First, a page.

New York is certainly one of the most exciting and diverse cities in the world. Yet, there is no question that it is also one of the most expensive. In fact, the standard one-bedroom apartment averages over $3,200. Even studios (or smaller units) aren't much cheaper. These prices can certainly dissuade any new graduates moving into the city. Don't fret, though. There are a number of cheap and affordable options throughout the city (and the outer boroughs). In addition, if you're willing to…

New York is certainly one of the most exciting and diverse cities in the world. Yet, there is no question that it is also one of the most expensive. In fact, the standard one-bedroom apartment averages over $3,200. Even studios (or smaller units) aren't much cheaper. These prices can certainly dissuade any new graduates moving into the city. Don't fret, though. There are a number of cheap and affordable options throughout the city (and the outer boroughs). In addition, if you're willing to have a roommate, a lot more options open up. Here at RentHop, we're helping you find the best affordable apartments within your budget. You can search for cheap apartments by price, location, as well as filter by floorplans. We've also written a comprehensive rental guide that will teach you more about the NYC rental process.

Saving Money

There are a number of ways to save money when looking for an apartment. First, you're paying a massive premium if you want to live in a doorman/elevator luxury building. Do you really need someone to accept your packages and watch the front door? Do you really need an elevator (or are you willing to walk up a few steps?). Second, much larger apartments tend to be cheaper per bedroom. If you're willing to live with multiple roommates, you can probably save money by dividing the cost of the common area among multiple people. Third, do you really need to be close to the trendy areas of the city? The public transportation system in New York is pretty robust. As long as you live near a subway line, you can pretty much get anyone in the city decently fast. Finally, for those who don't mind walking and exercise, RentHop has found that apartments farther away from subway access and on the higher floors of walkups tend to be significantly cheaper. If you're willing to compromise, there are a number of affordable apartments in New York (and even Manhattan). Of course, very rarely, you might find that "gem" apartment in the city. Save your searches on our site to get updates whenever new apartments pop up.

Best Neighborhoods for Finding Bargains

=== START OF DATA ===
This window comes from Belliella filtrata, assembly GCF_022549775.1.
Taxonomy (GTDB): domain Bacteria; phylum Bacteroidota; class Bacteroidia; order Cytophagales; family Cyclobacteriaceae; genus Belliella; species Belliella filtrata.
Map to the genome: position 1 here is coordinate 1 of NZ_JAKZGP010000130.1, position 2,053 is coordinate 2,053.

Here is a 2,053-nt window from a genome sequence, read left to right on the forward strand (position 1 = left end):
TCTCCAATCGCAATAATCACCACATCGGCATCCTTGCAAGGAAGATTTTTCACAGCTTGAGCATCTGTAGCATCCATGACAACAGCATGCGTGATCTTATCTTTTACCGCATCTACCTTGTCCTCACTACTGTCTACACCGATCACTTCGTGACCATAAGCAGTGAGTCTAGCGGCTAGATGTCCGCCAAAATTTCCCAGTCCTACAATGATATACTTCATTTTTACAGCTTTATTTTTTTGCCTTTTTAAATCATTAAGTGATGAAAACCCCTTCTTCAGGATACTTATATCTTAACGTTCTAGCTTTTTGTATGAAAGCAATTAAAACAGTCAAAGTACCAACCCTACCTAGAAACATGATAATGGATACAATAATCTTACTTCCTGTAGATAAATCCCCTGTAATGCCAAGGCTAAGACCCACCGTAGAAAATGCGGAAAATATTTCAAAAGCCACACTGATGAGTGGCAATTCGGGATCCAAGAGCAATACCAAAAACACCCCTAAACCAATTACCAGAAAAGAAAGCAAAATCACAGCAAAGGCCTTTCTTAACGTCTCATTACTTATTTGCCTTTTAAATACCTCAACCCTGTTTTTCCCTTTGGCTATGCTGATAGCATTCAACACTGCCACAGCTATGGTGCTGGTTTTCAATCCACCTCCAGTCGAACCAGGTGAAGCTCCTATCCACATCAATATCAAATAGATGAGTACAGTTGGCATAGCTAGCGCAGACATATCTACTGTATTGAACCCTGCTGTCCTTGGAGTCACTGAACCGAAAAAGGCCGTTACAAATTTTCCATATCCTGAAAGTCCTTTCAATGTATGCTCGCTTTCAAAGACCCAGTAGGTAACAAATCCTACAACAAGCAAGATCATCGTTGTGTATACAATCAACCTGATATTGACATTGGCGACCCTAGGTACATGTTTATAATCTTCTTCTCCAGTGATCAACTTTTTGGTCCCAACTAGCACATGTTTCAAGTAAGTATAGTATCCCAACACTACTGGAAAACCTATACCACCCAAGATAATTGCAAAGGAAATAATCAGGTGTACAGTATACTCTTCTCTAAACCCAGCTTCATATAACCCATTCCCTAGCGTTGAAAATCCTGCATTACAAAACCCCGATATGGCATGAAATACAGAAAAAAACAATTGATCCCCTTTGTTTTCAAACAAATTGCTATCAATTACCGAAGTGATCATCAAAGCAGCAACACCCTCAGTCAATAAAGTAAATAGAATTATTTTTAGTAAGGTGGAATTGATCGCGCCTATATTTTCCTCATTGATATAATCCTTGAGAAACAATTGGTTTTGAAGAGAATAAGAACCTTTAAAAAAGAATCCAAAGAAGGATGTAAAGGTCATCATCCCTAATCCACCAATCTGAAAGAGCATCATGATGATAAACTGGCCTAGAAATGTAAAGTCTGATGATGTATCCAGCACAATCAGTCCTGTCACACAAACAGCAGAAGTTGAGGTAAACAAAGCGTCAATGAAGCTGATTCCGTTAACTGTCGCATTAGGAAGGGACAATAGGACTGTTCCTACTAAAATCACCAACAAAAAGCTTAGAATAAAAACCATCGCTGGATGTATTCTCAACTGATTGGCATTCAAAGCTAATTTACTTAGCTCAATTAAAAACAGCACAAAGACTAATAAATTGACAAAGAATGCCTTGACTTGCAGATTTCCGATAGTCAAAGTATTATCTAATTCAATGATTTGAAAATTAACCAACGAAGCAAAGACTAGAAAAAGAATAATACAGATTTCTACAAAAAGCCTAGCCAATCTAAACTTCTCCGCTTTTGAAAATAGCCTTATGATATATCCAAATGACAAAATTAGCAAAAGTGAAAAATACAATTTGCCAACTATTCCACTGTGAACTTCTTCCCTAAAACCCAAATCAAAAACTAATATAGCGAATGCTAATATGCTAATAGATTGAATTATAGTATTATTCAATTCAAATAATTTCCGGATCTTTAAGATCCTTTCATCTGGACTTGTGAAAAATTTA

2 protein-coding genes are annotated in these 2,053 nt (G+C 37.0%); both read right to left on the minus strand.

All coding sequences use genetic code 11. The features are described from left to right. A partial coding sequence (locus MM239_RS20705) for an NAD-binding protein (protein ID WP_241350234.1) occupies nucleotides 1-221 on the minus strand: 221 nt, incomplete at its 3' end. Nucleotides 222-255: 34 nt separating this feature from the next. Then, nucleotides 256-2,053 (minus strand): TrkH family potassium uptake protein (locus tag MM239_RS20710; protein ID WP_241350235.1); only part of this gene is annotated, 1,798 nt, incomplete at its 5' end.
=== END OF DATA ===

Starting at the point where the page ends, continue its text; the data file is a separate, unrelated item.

Every neighborhood has its own distinct flavor. Some neighborhoods are built tall (with skyscrapers and commercial buildings). Other neighborhoods are filled with old walk-ups and greenery. There is no question that prices also differ by neighborhood. The average price of a one-bedroom in NoMad (north of Madison Park) might be over $4,000 whereas a one-bedroom in the Lower East Side is only around $2,700. Even in adjoining neighborhoods, the prices can differ significantly. A few blocks matter!

When looking for the neighborhoods keep an open mind on the surrounding areas (and neighborhoods) to find the best "bang for buck" in terms of quality relative to cheapness. To get you started, though, RentHop has found that Lower East Side apartments, Upper East Side apartments, East Village apartments tend to be cheaper. Many of these areas have fewer luxury high-rise buildings and more inventory of older walkups (which tend to be cheaper). If you're looking to live in a luxury high-rise, your best bet might be Midtown East and the Financial District. Brooklyn Heights and Jersey City offer additional discounts if you're OK with living outside of Manhattan.

Why is it so expensive?

How did New York City get so expensive? First off, the pricing in Manhattan shouldn't be too surprising given that it is effectively a small peninsula with a limited amount of space. In addition, zoning laws across the city prevent it from "building up" except in certain neighborhoods. Just as important, though, is the relative wealth of the city. The New York City metropolitan area (which includes part of Jersey) has the second highest median household income (only slightly beaten by the San Francisco area). Finally, condos and co-ops in the city have become somewhat of an "investment asset," reducing the available inventory for renting.